To agility and beyond: what NASA can teach us about strategic change

New research shows what NASA can teach organizations on strategic agilityA new research project from ESMT Berlin and Warwick Business School sets out to find what the history of NASA history can teach organisations about strategic agility, and how organisations can adapt their business models effectively to cater to external challenges. To shed light on how strategic agility is achieved, the study follows NASA’s successful shifts to three different strategic alignments over the past 60 years.

This research was published in the California Management Review and can be viewed here. The study suggests that an often-overlooked factor, known as logical incrementalism, has played a crucial role in NASA’s ability to adapt and succeed over time.

The study highlights three phases of incremental changes in NASA’s evolution: the emergence of new approaches, the integration of these approaches into specific contexts, and their expansion to other organisational areas. Strategic agility, as explored in the study, involves an organisation’s capacity to significantly shift and realign its business model over extended periods, ensuring sustained competitiveness.

The research recognizes the challenges organisations face in balancing exploitation and exploration, emphasizing the need for new business models to overcome the tendency to rearrange old ways of doing business. The study contends that strategic agility is crucial in fostering innovation, particularly when organisations risk falling into competency traps or strategic inertia.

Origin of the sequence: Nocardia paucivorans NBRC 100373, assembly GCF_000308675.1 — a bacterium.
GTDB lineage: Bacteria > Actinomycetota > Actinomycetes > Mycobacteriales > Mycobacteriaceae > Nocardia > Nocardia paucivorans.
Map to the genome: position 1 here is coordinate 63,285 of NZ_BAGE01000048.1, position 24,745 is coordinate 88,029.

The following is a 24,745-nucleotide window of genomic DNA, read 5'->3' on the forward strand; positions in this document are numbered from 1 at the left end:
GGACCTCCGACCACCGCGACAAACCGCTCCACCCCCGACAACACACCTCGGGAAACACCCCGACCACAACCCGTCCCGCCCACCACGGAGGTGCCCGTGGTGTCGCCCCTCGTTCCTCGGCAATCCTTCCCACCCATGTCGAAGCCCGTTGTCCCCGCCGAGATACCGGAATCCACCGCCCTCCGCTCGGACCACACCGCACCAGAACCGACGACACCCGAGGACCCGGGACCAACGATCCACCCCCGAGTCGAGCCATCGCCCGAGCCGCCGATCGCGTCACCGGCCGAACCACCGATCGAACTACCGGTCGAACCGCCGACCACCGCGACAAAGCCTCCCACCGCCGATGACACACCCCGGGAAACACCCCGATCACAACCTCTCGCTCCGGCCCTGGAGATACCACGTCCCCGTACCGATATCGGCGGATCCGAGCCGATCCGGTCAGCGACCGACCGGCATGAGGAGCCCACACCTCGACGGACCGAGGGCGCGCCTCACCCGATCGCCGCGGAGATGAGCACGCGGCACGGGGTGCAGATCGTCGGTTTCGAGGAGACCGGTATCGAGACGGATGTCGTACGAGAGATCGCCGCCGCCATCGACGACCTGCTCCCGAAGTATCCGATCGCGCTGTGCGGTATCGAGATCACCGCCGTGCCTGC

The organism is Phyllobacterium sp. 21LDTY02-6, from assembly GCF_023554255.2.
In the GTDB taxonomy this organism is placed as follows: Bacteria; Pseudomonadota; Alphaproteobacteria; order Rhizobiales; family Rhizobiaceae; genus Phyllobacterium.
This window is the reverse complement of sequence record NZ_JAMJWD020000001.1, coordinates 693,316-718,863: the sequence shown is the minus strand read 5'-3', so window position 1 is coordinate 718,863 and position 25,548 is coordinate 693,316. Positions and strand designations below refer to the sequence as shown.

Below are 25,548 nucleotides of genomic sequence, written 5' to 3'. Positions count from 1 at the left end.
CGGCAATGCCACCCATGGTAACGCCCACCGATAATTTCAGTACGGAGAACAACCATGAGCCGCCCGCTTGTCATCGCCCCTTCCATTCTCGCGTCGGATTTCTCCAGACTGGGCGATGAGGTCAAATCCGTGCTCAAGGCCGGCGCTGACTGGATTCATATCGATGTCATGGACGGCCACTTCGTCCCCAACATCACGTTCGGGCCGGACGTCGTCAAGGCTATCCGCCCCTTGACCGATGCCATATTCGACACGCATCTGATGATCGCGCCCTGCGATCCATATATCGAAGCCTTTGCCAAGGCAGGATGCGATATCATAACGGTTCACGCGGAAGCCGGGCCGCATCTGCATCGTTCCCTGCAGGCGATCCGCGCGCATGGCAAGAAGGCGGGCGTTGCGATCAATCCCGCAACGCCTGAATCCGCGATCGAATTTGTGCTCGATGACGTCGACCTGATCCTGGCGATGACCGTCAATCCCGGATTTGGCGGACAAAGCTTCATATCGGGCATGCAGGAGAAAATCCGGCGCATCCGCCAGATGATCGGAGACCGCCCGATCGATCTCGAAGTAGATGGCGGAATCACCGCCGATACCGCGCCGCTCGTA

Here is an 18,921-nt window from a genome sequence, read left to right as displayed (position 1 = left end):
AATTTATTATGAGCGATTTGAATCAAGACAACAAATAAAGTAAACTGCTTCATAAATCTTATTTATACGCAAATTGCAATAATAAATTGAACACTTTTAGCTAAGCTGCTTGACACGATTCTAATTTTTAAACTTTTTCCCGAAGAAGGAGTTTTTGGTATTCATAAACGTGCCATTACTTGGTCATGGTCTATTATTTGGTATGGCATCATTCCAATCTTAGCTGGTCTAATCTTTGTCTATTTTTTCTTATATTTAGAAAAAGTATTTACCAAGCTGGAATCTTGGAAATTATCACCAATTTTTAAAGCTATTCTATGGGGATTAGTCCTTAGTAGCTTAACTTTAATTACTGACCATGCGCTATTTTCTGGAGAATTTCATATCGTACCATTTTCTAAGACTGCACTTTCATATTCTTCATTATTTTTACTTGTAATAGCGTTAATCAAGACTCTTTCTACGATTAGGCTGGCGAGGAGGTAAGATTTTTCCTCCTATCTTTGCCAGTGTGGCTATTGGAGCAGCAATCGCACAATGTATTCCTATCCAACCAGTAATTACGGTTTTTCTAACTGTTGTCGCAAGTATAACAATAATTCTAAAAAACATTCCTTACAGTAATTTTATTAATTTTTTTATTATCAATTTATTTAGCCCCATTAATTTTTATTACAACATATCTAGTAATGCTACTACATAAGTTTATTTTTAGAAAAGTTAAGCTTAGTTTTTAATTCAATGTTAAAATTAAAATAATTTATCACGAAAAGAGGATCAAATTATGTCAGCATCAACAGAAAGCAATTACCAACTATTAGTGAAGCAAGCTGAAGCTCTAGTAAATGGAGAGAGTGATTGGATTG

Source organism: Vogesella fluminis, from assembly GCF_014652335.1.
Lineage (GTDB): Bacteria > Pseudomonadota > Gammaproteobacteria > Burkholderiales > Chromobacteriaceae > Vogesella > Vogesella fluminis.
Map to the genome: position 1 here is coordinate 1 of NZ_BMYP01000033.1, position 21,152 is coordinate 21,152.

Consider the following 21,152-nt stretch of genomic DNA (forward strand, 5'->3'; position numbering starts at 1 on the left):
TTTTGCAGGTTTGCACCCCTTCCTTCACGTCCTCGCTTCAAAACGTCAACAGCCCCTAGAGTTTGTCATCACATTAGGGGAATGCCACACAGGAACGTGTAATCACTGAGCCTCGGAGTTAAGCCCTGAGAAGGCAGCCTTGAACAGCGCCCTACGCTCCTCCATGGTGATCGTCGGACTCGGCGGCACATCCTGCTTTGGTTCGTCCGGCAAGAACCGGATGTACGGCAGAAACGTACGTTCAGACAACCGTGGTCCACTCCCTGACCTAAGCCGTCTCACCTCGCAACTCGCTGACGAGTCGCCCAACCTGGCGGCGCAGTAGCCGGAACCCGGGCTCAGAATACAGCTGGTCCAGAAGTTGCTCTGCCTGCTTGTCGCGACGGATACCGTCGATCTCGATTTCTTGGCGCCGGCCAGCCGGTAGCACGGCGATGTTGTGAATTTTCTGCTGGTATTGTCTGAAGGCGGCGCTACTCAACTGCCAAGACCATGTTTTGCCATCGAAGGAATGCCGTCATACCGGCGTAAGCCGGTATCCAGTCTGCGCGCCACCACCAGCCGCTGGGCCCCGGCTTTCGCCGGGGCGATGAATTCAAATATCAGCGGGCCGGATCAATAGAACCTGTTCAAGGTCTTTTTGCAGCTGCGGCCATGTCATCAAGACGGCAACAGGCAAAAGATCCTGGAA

Angeliki Papachroni, lecturer in strategy, innovation, and entrepreneurship and faculty lead of the master in innovation and entrepreneurship program at ESMT, in collaboration with researchers from University of Warwick, found that in the case of NASA, transformational change occurred through a dynamic process of incremental evolutions.

“Faced with increasing pressure from blurred industry boundaries and rapid technological change, established organisations in almost every industry are facing the pressure for radical or transformative changes,” says Papachroni. “It is vitally important that these organisations look to challenge their current strategies, even in times of non-crisis, so that they are able to adapt easily and effectively when they face key challenges to their survival.”

Clearly, these findings show that strategic agility is therefore not necessarily always about speed but about progressively and incrementally building long-term competencies, culture, and strategies that are not only internally aligned, but also consistent with the imperatives posed by the external environment.

The researchers state that these findings show that executives should encourage new initiatives and experimentation in the normal course of business as ways of learning and incrementally shifting the organisation toward a new strategic alignment.

Image: Deep space taken by the James Webb Telescope